Increasing Electric Vehicle Battery Life

Posted on Wednesday, September 7th, 2022

22 per cent of Canada’s registered zero-emission vehicles are in Ontario.

Engineering researchers investigate the impact of vibration on electric vehicle batteries.

Electric and hybrid electric vehicles have been increasing in popularity in Canada and will soon be law: In the summer of 2021, Prime Minister Justin Trudeau announced that Canada would stop selling new gas-powered cars in 2035. The announcement, part of the government’s “2030 emissions reduction plan” is putting pressure on the development of zero-emission vehicles.

A shift to electric vehicles means not only fewer greenhouse gas emissions, but also reduced fuel consumption and maintenance costs, and, potentially, an improved driver experience. However, making the conversion from gas-powered engines to battery-powered engines brings complexities with vehicle design and function. In a typical gas-powered vehicle, the battery powers all the electrical equipment. In an electric vehicle the battery has a bigger role—propelling the vehicle forward—in addition to all the typical functions such as powering the headlights.

Electric vehicle batteries cost prohibitive

One of the main factors effecting the rapid adoption of electric vehicles is the cost of the battery. Lithium-ion batteries are one of the most used batteries in the automobile industry because they perform well at high temperatures, have high specific energy, have a long-lasting life and can be recycled. Most of these batteries do not require a dedicated cooling system. But as the battery temperature increases, it can damage other internal components. These damaged systems can then further decrease battery life and performance.

Moreover, in hybrid electric vehicles, the battery is often kept in the bottom of the engine bay, which results in significant vibration from the engine and transmission, or the trunk. Although techniques have been developed to manage battery temperature, there has been limited research to understand the impact of heat transfer on lithium-ion batteries under vibrational conditions.

Investigating lithium-ion batters under vibration

University of Guelph School of Engineering professors Drs. Shohel Mahmud and Syeda Tasnim measured the changing temperature distributions of lithium-ion batteries under controlled vibration conditions. Their experimental study used three different battery discharge rates, three different vibration frequencies and three different amplitudes of vibrations. The discharge rate is the battery’s capacity divided by the number of hours it takes to charge or discharge the battery. Vibration frequencies are the rate or speed at which the battery vibrates. Amplitudes of vibration are the maximum distance the battery moves while vibrating. To measure the battery surface temperatures, the team used T-type thermocouples (a type of temperature sensor) and a forward-looking infrared camera to detect differences in heat (often used in surveillance, building inspections and skin temperature screening).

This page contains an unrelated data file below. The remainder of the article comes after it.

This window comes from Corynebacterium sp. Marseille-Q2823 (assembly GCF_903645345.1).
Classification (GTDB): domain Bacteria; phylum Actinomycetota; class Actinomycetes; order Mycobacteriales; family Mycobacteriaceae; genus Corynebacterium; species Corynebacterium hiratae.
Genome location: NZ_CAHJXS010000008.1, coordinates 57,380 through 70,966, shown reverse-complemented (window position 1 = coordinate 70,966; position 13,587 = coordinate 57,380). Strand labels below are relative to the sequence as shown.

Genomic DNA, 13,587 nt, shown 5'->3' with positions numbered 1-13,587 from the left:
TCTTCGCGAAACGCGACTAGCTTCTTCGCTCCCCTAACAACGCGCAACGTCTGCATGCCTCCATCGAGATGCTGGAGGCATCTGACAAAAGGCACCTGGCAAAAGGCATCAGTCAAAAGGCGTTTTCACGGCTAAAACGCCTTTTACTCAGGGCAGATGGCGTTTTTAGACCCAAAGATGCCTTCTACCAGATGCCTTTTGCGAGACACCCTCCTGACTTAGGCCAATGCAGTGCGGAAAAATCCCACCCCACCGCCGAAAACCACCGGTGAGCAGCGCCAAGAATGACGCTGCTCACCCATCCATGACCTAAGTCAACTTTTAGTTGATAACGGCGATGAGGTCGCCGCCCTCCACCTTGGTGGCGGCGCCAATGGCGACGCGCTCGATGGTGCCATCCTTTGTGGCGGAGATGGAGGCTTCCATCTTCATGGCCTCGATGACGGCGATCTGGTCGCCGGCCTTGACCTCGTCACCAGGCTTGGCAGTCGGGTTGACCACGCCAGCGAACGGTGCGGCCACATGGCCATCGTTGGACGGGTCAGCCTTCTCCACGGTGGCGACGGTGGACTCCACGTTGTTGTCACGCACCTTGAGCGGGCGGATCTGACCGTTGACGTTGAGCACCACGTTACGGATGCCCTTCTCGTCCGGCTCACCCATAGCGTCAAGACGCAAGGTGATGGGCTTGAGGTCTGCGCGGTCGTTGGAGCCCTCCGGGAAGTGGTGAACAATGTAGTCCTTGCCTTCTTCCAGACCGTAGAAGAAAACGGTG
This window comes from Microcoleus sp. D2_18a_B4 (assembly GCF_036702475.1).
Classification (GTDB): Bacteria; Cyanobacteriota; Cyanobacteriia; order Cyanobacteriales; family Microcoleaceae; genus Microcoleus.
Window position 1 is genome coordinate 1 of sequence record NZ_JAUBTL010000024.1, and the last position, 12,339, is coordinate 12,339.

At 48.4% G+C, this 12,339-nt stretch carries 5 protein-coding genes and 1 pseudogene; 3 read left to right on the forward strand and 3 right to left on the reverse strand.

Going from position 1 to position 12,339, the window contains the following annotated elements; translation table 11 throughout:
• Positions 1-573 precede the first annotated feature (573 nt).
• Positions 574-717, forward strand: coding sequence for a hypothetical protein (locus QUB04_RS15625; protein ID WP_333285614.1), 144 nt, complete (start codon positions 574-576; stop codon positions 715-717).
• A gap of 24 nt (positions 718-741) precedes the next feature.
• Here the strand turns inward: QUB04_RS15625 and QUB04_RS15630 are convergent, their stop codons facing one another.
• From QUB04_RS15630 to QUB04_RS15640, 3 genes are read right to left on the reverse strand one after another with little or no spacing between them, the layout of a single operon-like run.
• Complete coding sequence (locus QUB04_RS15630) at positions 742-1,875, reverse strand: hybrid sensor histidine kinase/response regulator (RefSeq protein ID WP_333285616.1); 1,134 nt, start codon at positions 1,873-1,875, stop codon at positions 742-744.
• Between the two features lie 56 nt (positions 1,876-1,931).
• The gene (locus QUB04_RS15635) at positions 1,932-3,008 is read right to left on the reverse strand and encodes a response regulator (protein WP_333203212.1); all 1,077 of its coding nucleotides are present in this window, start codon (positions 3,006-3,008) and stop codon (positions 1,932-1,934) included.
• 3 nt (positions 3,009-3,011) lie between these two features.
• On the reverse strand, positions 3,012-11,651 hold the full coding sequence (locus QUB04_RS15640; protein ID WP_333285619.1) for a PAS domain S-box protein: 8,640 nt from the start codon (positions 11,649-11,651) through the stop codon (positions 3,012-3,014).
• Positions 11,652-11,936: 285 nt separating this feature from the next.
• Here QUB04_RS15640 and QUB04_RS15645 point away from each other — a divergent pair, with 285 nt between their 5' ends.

Higher vibrations means higher battery temperature

The team observed that the top of the battery did not uniformly increase in temperature. Instead, the temperature at the top of the battery increased faster initially before reaching an equally distributed temperature. Temperature also varied depending on the discharge rate, with the temperature increasing faster at the higher discharge rate. Notably, a higher vibration rate produced a higher temperature – with up to a 5⁰C difference being observed between batteries with and without vibration. The knowledge gained through this study can be used by the electric vehicle industry to inform the development of battery pack structure to decrease the influence of vibration on battery pack wear.

“Our current study examined the thermal field in a single cell and a battery cluster under the effects of vibration,” said Tasnim. “We hope our work will provide the basis for developing longer lasting and more affordable batteries, so that more Canadians can afford to purchase an electric vehicle in the near future.”

Dr. Shoehel Mahmud Headshot
Dr. Shohel Mahmud is a Professor in the School of Engineering.

Dr. Syeda Tasnim Headshot
Dr. Syeda Tasnim is an Associate Professor in the School of Engineering.

This work was supported by a Natural Sciences and Engineering Research Council of Canada Discovery Grant.

Shukla K, Siddique A, Venkateshwar K, Mohaghegh M, Tasnim S, Mahmud S. Experimental investigation on thermal field measurement of lithium-ion batteries under vibration. Journal of Energy Storage, 53. 2022 June 23. doi: 10.1016/j.est.2022.105110.

Joshy N, Jajiyan M, Siddique ARM, Tasnim S, Simha H, Mahmud S. Experimental investigation of the effect of vibration on phase change material (PCM) based battery thermal management system. Journal of Power Scource, 450, 2020. doi: 10.1016/j.jpowsour.2020.227717.

News Archive